Intellectual Property Rights (IPR)
If you perform research which could lead to a patentable or exploitable invention or discovery, you need to know about Intellectual Property Rights in the UK.
What is Intellectual Property?
Intellectual Property (IP) is a term given to ideas or other creative or innovative subject matter. An individual can own the rights to a certain piece of IP and thus control its use, or in some cases benefit from its application. There are four main types of IP:
There are also other types of IP, such as trade secrets or the rights of plant breeders to register new plant varieties. You can find out more about the different types of IP on the government UK Intellectual Property Office.
Who owns Intellectual Property Rights (IPR)?
Some types of IPR are owned automatically, as in the case of copyright, where the creators of a piece of literature, music, art or film automatically own the copyright to their material. For other types of IP the issue of who owns the rights could be more complicated.
In the case of patents, this depends upon the situation in which the discovery or invention was made.
If a researcher or student produces a potentially patentable or exploitable invention or discovery during their work at an institute or university, in most cases their employer would own the intellectual property rights. This means that the employer would assume the responsibility for gaining the IPR, and receive any benefits arising from these.
However, many universities and institutes have revenue sharing or other policies to recognise and reward staff and students who perform research which produces IP-related revenue.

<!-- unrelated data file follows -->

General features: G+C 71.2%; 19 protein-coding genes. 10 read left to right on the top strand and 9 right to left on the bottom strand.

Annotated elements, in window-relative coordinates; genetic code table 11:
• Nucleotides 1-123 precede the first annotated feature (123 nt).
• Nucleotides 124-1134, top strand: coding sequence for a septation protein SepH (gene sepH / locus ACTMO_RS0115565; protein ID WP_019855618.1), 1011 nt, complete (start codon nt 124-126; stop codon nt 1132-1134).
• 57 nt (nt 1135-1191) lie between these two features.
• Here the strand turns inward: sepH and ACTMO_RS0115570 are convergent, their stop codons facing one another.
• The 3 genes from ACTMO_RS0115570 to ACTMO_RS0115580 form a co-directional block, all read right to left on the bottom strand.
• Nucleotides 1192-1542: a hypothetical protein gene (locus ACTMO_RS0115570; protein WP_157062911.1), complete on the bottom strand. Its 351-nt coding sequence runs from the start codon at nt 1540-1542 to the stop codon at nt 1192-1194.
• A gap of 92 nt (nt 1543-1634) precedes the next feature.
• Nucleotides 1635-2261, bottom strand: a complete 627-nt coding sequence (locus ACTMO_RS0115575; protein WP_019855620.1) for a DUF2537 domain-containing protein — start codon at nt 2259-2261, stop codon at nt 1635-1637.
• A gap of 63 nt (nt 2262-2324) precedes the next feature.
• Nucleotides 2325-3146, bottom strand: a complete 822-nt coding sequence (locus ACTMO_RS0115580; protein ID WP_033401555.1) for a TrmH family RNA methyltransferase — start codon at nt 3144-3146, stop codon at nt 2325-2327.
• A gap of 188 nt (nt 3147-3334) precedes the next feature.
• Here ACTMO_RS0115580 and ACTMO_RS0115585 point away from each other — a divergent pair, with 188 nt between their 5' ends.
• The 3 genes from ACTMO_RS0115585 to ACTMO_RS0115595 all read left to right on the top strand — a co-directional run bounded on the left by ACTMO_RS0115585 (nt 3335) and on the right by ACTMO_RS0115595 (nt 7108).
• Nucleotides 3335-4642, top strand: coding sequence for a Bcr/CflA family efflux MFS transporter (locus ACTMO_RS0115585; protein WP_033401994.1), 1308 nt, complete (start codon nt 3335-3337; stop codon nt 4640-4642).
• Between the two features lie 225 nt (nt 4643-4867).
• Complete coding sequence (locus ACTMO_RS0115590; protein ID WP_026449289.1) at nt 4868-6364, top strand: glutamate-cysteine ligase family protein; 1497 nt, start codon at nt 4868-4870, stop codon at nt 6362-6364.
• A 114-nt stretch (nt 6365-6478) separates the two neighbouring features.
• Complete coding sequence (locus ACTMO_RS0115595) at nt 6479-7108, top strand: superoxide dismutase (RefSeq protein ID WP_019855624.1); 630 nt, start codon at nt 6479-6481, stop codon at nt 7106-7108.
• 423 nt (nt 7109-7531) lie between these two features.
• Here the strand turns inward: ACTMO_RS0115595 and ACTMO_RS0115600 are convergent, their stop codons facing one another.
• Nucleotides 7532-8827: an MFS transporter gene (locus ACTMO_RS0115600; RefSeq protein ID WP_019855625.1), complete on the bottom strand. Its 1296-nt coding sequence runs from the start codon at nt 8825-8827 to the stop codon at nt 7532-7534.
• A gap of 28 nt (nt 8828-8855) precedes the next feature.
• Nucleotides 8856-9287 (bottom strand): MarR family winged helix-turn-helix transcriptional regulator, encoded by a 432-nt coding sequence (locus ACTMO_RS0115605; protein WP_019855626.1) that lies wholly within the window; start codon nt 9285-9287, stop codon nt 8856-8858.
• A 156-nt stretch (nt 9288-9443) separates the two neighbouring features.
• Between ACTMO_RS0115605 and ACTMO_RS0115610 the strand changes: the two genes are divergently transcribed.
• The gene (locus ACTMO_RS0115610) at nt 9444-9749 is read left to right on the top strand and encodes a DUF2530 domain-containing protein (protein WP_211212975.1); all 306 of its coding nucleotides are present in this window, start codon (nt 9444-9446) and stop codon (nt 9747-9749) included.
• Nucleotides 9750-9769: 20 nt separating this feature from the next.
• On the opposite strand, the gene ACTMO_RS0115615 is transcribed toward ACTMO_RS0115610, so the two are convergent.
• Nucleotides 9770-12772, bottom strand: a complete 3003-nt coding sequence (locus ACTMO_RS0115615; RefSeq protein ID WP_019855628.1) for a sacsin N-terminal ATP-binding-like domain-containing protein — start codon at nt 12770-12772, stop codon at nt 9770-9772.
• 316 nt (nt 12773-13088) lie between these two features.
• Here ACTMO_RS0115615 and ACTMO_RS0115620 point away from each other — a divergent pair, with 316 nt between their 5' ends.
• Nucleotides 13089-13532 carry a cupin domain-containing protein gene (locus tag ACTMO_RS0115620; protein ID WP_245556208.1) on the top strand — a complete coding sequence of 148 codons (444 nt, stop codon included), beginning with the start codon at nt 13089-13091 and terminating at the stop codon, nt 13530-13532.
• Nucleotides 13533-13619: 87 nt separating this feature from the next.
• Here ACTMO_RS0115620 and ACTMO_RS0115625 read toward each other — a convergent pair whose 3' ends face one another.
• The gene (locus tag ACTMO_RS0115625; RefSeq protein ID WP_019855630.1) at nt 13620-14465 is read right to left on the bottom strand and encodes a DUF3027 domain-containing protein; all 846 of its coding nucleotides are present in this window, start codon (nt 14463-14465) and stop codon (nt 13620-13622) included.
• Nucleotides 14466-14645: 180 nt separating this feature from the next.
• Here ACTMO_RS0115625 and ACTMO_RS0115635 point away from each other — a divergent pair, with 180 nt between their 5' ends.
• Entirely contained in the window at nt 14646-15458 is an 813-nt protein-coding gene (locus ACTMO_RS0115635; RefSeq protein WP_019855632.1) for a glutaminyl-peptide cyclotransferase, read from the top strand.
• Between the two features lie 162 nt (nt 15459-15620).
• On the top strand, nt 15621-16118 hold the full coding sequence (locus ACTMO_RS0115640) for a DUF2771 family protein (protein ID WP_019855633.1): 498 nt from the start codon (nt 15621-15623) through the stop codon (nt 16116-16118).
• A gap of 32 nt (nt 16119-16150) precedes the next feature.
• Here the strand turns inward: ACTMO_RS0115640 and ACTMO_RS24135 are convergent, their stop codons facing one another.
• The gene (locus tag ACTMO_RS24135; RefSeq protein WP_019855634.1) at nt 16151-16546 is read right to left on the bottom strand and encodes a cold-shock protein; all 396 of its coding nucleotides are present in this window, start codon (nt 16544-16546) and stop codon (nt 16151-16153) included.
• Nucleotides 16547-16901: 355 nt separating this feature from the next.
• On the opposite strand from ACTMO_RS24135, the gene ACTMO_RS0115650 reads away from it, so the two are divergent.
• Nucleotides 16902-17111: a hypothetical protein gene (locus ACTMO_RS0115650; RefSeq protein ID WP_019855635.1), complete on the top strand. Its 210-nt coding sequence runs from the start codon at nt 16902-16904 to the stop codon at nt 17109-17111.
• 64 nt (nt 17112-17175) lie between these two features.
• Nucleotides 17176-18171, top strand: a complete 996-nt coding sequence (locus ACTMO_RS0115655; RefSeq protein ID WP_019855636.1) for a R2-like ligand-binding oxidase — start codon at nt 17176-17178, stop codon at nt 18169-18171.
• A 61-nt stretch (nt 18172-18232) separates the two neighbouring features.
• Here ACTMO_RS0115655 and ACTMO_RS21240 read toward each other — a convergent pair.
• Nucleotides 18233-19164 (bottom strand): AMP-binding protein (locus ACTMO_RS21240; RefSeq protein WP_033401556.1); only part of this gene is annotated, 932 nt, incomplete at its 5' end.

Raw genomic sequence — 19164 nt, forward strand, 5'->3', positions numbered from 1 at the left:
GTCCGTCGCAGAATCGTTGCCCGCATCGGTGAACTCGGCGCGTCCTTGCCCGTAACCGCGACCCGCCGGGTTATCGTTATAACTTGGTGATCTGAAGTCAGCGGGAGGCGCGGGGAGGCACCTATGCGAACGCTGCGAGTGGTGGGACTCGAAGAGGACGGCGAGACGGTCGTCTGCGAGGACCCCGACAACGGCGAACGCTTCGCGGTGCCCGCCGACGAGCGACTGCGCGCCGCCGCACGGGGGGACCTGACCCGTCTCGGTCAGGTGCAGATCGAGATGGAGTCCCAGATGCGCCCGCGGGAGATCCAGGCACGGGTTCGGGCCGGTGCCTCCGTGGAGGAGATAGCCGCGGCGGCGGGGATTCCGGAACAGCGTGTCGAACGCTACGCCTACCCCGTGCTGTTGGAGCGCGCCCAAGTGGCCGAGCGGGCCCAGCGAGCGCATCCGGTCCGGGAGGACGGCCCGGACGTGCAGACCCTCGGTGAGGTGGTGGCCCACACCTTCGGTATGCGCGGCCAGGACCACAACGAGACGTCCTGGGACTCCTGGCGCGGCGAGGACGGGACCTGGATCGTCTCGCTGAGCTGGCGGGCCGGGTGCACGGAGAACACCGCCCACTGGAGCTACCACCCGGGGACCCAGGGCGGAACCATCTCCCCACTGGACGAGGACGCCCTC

What about collaborations between universities and businesses?
Issues may arise when research in a university is performed in partnership with another external organisation or sponsor, but in general the rights to any IP will be agreed at the onset of the research.
In response to the growing trends in collaboration between universities and businesses, a set of model agreements for this have been made available, which could be used at the outset of any collaboration, and make it clear who owns and has the right to exploit any IP arising from the research. In addition to this, as any knowledge regarding IP could be potentially exploitable, employees and students must keep secret any confidential information to which they have access as an employee or student of the university.
Do I have to pay tax on income from IP?
Extra income generated through IP is taxable. However, if this is paid through the university, they will probably deduct tax and national insurance contributions from the sum before paying you.
For useful information about the rights of university students and staff, regarding Intellectual Property, visit the Intellectual Property Office.